Are these words interchangeable? I'm especially interested in how formal/informal are they. Is there any difference between American and British usage?

The discussion on english-test.net where two native speakers argue about the word sibling inspired me to ask this question.


3 Answers 3


Sibling is more often used in American English when just referring to how many brothers and sisters a person has. Like "I have 5 siblings" or "Kelly has no siblings". This is more used on like surveys or questionnaires.. for whatever reasons.

In informal conversation, a sibling is used as a way to ask a person a question like "How many siblings do you have?" or "Do you have any siblings?". This is most often the sort of question that would be asked to get to know someone better. So with this type of question, the person normally would expect the answerer, to state how many are brothers and how many our sisters in their answer, not just the count of siblings. Like "I have 2 brothers and 3 sisters. Brothers are teenagers, one sister is graduated from college, and the other two sisters are in junior high school."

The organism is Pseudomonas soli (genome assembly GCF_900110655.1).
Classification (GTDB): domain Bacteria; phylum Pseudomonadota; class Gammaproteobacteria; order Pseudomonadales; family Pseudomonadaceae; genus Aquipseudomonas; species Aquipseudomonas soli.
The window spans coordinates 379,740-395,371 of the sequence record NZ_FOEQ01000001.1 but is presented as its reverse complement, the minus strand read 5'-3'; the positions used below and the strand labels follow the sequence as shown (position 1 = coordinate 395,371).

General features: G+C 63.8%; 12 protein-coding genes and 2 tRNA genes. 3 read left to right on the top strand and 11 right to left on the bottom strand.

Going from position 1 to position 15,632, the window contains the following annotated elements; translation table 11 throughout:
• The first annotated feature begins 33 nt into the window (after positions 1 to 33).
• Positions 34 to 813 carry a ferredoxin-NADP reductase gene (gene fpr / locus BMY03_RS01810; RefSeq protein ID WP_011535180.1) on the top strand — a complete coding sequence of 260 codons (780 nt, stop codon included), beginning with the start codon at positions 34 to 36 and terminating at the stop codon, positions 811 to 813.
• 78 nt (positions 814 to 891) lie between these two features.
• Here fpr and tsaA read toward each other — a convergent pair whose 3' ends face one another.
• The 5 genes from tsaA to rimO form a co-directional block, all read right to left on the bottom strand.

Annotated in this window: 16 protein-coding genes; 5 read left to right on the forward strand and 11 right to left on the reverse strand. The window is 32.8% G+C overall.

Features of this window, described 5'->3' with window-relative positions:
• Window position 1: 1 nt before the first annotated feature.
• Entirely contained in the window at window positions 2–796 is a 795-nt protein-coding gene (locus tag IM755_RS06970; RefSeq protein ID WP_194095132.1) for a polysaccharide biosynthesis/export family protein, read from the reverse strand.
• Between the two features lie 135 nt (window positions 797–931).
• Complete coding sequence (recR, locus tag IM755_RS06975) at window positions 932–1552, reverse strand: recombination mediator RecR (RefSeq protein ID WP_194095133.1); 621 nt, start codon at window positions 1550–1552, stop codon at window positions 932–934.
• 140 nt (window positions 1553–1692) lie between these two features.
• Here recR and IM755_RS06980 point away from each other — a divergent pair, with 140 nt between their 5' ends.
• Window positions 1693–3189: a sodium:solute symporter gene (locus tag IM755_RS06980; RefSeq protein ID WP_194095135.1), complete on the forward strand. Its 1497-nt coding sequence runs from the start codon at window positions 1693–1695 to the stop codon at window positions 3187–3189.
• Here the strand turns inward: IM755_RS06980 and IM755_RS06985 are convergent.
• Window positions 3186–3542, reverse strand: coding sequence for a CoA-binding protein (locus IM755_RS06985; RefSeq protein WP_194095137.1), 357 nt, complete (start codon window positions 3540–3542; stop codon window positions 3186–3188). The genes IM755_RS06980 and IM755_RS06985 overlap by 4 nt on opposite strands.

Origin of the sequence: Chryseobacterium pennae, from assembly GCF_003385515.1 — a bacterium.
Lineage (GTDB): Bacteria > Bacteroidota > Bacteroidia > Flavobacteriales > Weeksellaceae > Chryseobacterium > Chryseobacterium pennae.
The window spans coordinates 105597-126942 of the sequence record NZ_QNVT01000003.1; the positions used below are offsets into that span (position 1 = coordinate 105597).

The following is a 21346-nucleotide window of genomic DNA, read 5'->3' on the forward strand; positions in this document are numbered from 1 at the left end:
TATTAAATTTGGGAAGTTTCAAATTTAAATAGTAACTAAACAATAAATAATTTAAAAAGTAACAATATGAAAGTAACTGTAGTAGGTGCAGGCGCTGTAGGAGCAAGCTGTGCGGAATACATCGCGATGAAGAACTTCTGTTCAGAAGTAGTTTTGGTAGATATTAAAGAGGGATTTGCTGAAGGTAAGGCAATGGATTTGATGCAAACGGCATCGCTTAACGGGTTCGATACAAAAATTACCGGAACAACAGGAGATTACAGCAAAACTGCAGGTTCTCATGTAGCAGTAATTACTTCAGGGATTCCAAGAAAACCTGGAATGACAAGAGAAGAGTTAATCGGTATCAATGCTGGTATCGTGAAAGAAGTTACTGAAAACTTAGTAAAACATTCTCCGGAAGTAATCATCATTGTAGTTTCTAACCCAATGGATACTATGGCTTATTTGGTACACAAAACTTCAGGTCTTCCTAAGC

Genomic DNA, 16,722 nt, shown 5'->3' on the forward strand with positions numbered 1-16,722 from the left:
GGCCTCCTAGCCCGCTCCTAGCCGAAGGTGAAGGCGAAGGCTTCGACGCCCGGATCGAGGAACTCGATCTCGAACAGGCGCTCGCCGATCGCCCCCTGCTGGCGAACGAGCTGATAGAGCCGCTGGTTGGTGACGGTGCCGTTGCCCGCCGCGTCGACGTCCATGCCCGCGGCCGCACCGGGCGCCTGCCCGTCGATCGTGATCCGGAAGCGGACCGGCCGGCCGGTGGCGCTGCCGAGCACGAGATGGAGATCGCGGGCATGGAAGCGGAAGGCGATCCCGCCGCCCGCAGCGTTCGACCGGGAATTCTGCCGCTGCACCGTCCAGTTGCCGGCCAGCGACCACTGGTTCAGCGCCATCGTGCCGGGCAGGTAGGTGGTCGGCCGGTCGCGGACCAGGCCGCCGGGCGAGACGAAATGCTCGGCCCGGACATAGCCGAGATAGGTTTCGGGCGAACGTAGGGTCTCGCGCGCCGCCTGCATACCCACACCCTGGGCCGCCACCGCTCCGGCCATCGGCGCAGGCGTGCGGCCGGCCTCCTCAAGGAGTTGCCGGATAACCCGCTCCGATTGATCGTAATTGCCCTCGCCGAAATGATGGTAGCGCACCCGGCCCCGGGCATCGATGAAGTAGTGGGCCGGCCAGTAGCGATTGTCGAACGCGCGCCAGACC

I'm American, so this is my personal usage and undertanding. I use siblings if I’m unsure of gender, and want to use a shorter construction than ‘brothers and/or sisters’. If I know someone only has brothers, or only has sisters, I probably wouldn’t bother with siblings: I’d simply say brothers or sisters. I use siblings less often than brother and sister, but I do use it.

Basically, sibling is used when brevity is more important than specificity, or where you actively don’t want to mention genders.

As A E mentioned, with a young child, I’d use brother/sister regardless, but mostly because I wouldn’t expect them to know the word sibling yet.


American English uses 'sibling' more often because of its large Germanic population. (In German, the term 'Geschwister' (siblings) is totally normal, and no-one breaks it down into 'brothers and sisters').

On the other side of the Atlantic, it is considered a formal word, and those with a restricted vocabulary wouldn't even know it. (If you worked in an underprivileged area, you wouldn't use it when speaking to parents).

It is not a word we would use in casual conversation, and has, to me, an element of psychological analysis.

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